Permanent damage was caused after vandals spray-painted the word "love" on fragile sandstone rocks near the historic Kenmuir Quarry at Red Rock Canyon Open Space.
"We are thrilled that people want to spread the love, but spraying fragile sandstone rocks with paint is quite the opposite," Colorado Springs Parks, Recreation & Cultural Services said following the discovery of the graffiti earlier this March.
Leave No Trace Tuesday - Leave What You Find We are thrilled that people want to spread the love, but spraying fragile...Posted by Colorado Springs Parks, Recreation & Cultural Services on Tuesday, March 23, 2021
The vandalism is believed to have taken place sometime between March 10 and March 17.
Officials say the historic Kenmuir Quarry will be left permanently damaged as crews work to carefully remove the graffiti.
"It is important to practice Leave No Trace when you visit a park or open space," Colorado Springs Parks, Recreation & Cultural Services added. "Marking on the rocks covers up their natural beauty, introduces toxins into the ecosystem, and prevents other park visitors from enjoying the space."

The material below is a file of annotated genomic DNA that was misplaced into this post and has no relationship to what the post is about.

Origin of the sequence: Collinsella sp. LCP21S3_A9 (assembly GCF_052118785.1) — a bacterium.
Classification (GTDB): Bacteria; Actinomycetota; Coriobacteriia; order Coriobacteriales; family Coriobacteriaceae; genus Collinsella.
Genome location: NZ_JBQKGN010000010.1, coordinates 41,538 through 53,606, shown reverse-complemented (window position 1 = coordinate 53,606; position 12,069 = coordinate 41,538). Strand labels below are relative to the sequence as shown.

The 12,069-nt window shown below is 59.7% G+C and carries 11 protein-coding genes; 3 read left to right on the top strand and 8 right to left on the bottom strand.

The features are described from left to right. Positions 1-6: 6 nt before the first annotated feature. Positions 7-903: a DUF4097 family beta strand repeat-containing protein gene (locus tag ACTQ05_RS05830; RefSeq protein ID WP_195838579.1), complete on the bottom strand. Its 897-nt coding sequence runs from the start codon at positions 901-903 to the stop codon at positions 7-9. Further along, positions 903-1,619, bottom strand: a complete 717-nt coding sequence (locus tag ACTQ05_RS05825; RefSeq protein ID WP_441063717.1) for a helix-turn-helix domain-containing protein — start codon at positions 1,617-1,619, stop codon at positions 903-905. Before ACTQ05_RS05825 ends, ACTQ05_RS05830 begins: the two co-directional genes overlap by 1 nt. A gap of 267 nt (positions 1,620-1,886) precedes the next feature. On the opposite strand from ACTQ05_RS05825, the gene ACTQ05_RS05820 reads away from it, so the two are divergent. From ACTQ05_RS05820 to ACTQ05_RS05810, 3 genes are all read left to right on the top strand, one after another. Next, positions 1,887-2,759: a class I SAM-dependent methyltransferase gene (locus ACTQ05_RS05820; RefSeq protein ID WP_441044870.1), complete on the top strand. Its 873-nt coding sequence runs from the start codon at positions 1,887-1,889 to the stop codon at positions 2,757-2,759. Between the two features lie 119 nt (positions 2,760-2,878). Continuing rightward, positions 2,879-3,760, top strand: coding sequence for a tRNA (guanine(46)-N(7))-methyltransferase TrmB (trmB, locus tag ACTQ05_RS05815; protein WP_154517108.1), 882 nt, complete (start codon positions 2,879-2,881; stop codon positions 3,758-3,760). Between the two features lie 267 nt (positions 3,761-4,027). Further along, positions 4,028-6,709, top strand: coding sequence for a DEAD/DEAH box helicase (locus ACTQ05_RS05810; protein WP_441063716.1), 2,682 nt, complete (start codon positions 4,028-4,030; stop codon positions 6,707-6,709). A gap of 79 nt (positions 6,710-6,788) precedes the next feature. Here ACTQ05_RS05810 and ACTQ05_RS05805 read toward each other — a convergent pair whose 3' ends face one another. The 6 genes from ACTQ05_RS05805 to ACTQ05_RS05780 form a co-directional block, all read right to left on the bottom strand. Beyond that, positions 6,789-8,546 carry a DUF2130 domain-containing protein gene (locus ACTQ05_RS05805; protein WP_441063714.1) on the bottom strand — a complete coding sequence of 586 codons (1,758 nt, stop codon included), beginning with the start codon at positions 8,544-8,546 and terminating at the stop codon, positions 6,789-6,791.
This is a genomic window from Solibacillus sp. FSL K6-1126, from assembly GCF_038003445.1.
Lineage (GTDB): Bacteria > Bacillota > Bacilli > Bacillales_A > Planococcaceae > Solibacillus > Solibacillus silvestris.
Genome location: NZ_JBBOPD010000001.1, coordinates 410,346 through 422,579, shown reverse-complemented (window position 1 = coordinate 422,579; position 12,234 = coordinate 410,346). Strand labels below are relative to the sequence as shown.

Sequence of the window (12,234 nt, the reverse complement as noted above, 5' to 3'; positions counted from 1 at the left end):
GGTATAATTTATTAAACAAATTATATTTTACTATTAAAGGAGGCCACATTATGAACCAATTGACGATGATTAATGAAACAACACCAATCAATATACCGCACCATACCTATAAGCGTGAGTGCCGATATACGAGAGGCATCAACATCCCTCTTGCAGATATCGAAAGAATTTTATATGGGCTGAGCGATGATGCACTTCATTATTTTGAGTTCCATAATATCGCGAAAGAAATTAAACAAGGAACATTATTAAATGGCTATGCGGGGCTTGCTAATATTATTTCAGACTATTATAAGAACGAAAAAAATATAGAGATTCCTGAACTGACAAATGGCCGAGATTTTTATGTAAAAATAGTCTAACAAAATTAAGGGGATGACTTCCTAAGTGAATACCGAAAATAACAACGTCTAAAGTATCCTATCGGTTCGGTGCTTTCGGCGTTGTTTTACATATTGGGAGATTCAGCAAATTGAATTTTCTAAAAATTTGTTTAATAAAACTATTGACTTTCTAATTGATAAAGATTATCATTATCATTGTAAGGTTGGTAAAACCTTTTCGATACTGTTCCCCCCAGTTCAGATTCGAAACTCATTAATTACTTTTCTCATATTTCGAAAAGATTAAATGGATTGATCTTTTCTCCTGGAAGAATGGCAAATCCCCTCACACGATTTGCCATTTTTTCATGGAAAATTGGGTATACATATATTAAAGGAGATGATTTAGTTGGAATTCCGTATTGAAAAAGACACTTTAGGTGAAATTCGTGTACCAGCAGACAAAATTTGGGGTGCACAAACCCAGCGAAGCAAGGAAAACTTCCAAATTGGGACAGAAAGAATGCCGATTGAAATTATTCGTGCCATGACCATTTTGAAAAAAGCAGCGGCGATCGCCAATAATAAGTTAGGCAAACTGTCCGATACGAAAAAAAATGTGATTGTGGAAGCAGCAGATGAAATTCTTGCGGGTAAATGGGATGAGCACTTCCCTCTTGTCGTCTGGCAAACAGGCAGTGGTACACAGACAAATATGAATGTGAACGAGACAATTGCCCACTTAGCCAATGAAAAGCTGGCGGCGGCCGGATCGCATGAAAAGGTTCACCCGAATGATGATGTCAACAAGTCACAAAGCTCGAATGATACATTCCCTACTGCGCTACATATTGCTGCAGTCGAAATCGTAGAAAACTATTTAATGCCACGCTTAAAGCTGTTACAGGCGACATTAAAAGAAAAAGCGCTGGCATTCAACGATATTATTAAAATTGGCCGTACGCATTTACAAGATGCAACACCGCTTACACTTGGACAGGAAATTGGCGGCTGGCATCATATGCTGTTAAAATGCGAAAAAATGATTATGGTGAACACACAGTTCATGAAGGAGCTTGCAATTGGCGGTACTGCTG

In July of 2019, a Denver man was sentenced to two months in jail and fined more than $4,000 for tagging several rocks along the iconic Hanging Lake Trail near Glenwood Springs.
Red Rocks Canyon Open Space is situated between Colorado Springs and Manitou Springs. The 1,474-acre park features 11 marked trails ranging in elevations from 6,141 to 6,866 feet above sea level.
Depending on the circumstances, the charges for vandalism and criminal mischief can vary.
According to the Colorado Springs Police Department, "if someone continually tags city buildings/property to a point where clean-up costs exceed a certain amount, the criminal charge is upped to a felony."
The threshold from a misdemeanor to a felony is when costs exceed $1,000. After that, charges are increased.